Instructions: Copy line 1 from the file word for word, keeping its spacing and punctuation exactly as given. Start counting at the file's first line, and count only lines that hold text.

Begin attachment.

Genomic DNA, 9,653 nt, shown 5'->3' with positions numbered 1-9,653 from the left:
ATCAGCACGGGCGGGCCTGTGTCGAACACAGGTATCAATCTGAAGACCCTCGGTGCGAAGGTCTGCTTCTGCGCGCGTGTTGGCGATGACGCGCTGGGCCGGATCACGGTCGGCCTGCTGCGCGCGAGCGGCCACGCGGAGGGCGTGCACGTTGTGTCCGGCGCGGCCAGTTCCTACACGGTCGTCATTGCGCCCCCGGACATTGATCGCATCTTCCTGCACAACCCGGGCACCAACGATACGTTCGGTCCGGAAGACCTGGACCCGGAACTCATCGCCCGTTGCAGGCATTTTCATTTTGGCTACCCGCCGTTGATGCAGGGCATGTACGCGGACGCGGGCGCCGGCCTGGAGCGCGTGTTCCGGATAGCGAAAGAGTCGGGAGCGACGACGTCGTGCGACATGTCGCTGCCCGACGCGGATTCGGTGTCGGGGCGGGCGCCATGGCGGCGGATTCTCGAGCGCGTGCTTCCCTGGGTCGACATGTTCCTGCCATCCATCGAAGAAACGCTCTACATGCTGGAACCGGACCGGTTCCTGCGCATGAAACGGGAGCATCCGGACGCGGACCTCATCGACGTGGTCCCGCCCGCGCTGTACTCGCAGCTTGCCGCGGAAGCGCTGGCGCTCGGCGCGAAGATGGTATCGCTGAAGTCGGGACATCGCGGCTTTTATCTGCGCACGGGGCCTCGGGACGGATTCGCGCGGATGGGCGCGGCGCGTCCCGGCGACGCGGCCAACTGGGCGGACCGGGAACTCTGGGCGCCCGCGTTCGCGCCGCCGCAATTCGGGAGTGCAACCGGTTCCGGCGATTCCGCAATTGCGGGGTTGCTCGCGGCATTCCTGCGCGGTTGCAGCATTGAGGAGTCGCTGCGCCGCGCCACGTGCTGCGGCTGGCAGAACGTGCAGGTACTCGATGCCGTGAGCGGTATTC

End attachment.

Genomic DNA, 9,653 nt, shown 5'->3' with positions numbered 1-9,653 from the left: